Ever since DMZ writer Brian Wood’s pitch for Supergirl was reportedly nixed at the last possible moment before the launch of DC Comics’ New 52 initiative, there have been rumors–mostly unconfirmed, as creators working on the books are reportedly operating under non-disclosure agreements–that working conditions in today’s DC Universe are…stressful.
While there have been passing comments to confirm that from a variety of writers and artists, the most in-depth remarks on the subject to date have surfaced on Bleeding Cool, where a Q&A conducted by former Superman writer/artist George Perez earlier this month is excerpted at some length. The video is embedded below, ywhich you can see as well. It’s a profoundly revealing interview but, among other things, he revealed that at some point in the process of rebooting Superman for the New 52, he began just telling his editors to change whatever they needed to change and not send it back to him for corrections that would only be ignored and re-corrected again later.
“Unfortunately when you are writing major characters, you sometimes have to make a lot of compromises and I was made certain promises,” Bleeding Cool quotes Perez as saying. “Unfortunately not through any fault of Dan DiDio, he was no longer the last word, lot of people making decisions, going against each other, contradicting, again in mid-story. The people who love my Superman arc, I thank you. What you read, I don’t know. After I wrote it, I told them ‘Here’s my script, if you change it, that’s your prerogative, don’t tell me. Don’t ask me to edit it, don’t ask me to correct it, I don’t want to change something that you’re going to change again if you disagree.’”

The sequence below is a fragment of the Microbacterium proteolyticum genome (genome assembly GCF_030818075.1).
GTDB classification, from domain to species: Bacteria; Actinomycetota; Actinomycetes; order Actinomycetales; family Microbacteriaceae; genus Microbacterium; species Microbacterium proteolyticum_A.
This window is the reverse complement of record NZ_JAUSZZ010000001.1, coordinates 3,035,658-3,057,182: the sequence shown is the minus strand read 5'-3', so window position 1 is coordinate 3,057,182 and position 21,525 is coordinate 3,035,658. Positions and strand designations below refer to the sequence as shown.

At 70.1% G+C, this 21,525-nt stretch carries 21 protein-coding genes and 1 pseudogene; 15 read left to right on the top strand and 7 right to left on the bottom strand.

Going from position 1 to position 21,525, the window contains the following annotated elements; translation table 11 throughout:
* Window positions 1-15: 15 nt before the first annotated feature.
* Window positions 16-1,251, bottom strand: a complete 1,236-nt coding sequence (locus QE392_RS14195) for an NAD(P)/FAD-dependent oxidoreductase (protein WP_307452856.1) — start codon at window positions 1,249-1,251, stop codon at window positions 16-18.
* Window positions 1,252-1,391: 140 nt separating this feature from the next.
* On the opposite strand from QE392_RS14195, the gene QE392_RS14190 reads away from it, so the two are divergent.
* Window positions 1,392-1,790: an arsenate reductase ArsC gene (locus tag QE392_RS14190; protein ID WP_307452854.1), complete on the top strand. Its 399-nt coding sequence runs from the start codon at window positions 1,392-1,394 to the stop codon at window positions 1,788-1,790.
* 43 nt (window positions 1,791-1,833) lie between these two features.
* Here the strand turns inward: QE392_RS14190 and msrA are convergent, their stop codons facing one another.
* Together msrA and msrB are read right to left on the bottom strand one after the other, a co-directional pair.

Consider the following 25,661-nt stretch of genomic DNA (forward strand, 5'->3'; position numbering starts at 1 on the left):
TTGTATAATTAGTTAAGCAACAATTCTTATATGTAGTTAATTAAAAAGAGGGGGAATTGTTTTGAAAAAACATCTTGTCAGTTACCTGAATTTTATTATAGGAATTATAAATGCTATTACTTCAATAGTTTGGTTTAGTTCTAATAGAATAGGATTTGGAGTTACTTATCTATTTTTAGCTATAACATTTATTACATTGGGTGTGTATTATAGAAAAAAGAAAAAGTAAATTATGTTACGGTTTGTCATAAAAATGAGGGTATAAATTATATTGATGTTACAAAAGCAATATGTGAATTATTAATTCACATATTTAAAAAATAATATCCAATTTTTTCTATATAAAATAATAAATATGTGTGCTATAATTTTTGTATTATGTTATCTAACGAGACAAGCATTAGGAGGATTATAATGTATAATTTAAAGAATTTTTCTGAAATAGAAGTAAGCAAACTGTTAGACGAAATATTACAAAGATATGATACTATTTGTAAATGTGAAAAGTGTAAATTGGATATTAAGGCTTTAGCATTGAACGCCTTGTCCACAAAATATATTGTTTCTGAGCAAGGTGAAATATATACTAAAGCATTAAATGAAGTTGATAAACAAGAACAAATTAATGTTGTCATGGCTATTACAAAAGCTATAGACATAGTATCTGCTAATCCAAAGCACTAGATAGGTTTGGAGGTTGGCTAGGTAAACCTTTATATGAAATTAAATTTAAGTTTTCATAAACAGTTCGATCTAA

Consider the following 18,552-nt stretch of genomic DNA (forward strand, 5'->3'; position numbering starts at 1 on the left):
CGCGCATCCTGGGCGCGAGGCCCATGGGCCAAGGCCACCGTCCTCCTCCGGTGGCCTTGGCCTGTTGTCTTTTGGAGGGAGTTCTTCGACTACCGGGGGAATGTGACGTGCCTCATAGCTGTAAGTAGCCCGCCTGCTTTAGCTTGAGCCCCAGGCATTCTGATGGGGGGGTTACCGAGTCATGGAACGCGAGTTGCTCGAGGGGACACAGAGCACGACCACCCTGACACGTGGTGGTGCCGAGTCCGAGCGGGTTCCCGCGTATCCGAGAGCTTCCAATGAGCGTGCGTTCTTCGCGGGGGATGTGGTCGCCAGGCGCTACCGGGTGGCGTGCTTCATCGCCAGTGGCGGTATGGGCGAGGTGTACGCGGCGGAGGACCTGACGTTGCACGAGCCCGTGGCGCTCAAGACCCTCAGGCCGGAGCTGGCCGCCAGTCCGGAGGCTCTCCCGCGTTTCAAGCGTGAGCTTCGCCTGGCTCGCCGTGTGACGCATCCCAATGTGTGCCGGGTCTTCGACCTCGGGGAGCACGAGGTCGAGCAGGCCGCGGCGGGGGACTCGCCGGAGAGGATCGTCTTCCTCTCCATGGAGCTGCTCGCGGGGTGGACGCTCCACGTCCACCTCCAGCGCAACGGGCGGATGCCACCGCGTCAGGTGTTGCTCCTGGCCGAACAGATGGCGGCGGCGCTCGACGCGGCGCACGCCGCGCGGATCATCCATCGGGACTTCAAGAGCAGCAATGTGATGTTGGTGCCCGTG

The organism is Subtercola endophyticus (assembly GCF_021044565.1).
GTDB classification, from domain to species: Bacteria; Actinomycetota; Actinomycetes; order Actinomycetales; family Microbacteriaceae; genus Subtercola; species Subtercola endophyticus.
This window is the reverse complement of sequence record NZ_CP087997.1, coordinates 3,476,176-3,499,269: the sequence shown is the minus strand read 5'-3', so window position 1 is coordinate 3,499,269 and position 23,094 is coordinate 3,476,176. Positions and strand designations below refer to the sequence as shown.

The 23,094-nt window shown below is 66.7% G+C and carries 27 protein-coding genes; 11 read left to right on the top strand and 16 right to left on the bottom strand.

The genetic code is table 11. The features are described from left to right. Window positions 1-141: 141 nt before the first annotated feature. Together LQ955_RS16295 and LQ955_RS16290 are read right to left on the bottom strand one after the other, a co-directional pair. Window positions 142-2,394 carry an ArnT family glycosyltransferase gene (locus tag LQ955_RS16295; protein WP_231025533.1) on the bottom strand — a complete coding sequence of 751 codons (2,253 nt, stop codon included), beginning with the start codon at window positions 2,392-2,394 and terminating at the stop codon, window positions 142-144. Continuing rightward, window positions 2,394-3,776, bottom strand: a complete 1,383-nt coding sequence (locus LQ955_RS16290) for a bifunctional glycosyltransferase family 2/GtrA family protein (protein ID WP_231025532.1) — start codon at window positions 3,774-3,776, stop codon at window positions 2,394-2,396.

He also indicated that when he took on the project, he was unaware that Grant Morrison’s Action Comics would be taking place five years prior to the first issue of Superman and that he would therefore be waiting on certain events to occur in Morrison’s book before he could use characters or make changes.
The veteran writer/artist also recounted getting a call from Keith Giffen, the incoming co-writer on the series who at the time was working on Superman alongside Perez and Dan Jurgens, who co-writes Superman with Giffen and draws the title. Apparently prior to taking the job, Giffen wanted to be certain that DC was doing right by Perez and that he wasn’t simply being fired.
“Regrettably, I did have to tell him ‘I can’t wait to get off Superman’,” Perez is quoted as saying. “It was not the experience I wanted it to be.”
Of course, DC just announced that Scott Lobdell and Kenneth Rocafort would be taking over the series from Giffen and Jurgens, with a first issue that features Superman’s Kryptonian father Jor-El on the cover. That character, who will be played by Russell Crowe in the upcoming film Man of Steel, will reportedly be a major part of the movie and so it’s possible that those people making decisions above DiDio’s head are somewhat more actively engaged in the day-do-day operations of Superman now that the movie is drawing close.